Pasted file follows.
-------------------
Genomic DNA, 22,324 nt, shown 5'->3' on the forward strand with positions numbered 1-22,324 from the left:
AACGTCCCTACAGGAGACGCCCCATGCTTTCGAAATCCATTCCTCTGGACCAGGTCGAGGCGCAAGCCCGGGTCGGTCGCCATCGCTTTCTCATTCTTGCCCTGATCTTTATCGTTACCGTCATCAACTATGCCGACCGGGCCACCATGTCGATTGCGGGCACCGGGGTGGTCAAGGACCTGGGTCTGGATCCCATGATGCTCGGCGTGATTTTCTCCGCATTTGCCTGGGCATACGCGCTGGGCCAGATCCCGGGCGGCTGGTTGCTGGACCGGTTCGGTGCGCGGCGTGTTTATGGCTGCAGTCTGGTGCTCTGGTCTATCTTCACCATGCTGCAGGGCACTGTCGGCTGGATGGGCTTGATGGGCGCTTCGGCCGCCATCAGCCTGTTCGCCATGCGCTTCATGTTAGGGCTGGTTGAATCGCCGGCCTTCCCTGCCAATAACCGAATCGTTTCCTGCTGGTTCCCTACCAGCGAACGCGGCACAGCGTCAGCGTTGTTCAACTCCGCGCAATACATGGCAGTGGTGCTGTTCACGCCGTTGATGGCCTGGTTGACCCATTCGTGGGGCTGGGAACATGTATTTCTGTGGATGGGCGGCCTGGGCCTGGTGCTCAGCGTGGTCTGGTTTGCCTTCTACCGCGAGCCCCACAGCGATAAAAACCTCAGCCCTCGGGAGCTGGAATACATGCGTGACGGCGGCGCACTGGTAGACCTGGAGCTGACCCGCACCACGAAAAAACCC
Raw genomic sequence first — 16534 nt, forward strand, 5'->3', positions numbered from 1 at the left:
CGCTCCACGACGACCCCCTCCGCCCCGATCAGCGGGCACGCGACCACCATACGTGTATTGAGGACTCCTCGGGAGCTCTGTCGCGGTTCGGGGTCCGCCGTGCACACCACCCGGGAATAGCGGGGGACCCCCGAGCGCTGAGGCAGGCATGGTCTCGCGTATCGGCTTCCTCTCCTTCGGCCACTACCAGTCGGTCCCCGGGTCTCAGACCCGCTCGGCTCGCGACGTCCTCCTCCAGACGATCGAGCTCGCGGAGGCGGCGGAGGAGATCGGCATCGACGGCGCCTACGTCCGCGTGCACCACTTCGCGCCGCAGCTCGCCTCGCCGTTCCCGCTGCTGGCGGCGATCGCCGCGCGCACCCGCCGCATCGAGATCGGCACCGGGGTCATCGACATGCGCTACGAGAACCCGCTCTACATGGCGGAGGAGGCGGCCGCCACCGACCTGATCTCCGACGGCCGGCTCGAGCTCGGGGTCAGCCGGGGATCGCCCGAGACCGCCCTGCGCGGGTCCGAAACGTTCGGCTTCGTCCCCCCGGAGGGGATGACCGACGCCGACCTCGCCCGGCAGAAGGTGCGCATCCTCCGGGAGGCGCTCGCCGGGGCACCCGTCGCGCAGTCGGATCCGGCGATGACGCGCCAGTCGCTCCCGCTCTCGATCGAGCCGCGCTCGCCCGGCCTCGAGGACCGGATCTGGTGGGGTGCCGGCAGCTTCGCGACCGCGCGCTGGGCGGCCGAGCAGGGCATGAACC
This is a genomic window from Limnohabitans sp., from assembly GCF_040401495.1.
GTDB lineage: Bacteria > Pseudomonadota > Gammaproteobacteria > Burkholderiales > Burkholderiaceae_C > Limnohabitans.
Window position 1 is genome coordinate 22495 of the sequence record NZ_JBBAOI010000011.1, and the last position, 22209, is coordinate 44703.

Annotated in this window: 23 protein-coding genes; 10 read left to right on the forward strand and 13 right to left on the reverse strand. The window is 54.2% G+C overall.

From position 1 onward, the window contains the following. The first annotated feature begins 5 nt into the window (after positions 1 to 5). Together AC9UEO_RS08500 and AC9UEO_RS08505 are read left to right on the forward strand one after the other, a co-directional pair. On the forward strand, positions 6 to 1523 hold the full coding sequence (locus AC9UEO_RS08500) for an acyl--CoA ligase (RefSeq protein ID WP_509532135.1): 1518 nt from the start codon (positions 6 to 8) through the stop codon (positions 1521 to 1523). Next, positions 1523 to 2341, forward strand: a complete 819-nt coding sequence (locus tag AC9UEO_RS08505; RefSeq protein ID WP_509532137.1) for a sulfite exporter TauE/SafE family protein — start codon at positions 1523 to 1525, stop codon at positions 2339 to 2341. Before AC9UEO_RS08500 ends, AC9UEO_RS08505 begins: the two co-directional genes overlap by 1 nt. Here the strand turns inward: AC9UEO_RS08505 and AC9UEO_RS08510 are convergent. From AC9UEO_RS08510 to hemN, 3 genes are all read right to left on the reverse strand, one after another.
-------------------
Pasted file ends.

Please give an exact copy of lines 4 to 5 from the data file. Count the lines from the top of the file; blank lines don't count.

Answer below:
CGCTCCACGACGACCCCCTCCGCCCCGATCAGCGGGCACGCGACCACCATACGTGTATTGAGGACTCCTCGGGAGCTCTGTCGCGGTTCGGGGTCCGCCGTGCACACCACCCGGGAATAGCGGGGGACCCCCGAGCGCTGAGGCAGGCATGGTCTCGCGTATCGGCTTCCTCTCCTTCGGCCACTACCAGTCGGTCCCCGGGTCTCAGACCCGCTCGGCTCGCGACGTCCTCCTCCAGACGATCGAGCTCGCGGAGGCGGCGGAGGAGATCGGCATCGACGGCGCCTACGTCCGCGTGCACCACTTCGCGCCGCAGCTCGCCTCGCCGTTCCCGCTGCTGGCGGCGATCGCCGCGCGCACCCGCCGCATCGAGATCGGCACCGGGGTCATCGACATGCGCTACGAGAACCCGCTCTACATGGCGGAGGAGGCGGCCGCCACCGACCTGATCTCCGACGGCCGGCTCGAGCTCGGGGTCAGCCGGGGATCGCCCGAGACCGCCCTGCGCGGGTCCGAAACGTTCGGCTTCGTCCCCCCGGAGGGGATGACCGACGCCGACCTCGCCCGGCAGAAGGTGCGCATCCTCCGGGAGGCGCTCGCCGGGGCACCCGTCGCGCAGTCGGATCCGGCGATGACGCGCCAGTCGCTCCCGCTCTCGATCGAGCCGCGCTCGCCCGGCCTCGAGGACCGGATCTGGTGGGGTGCCGGCAGCTTCGCGACCGCGCGCTGGGCGGCCGAGCAGGGCATGAACC
This is a genomic window from Limnohabitans sp., from assembly GCF_040401495.1.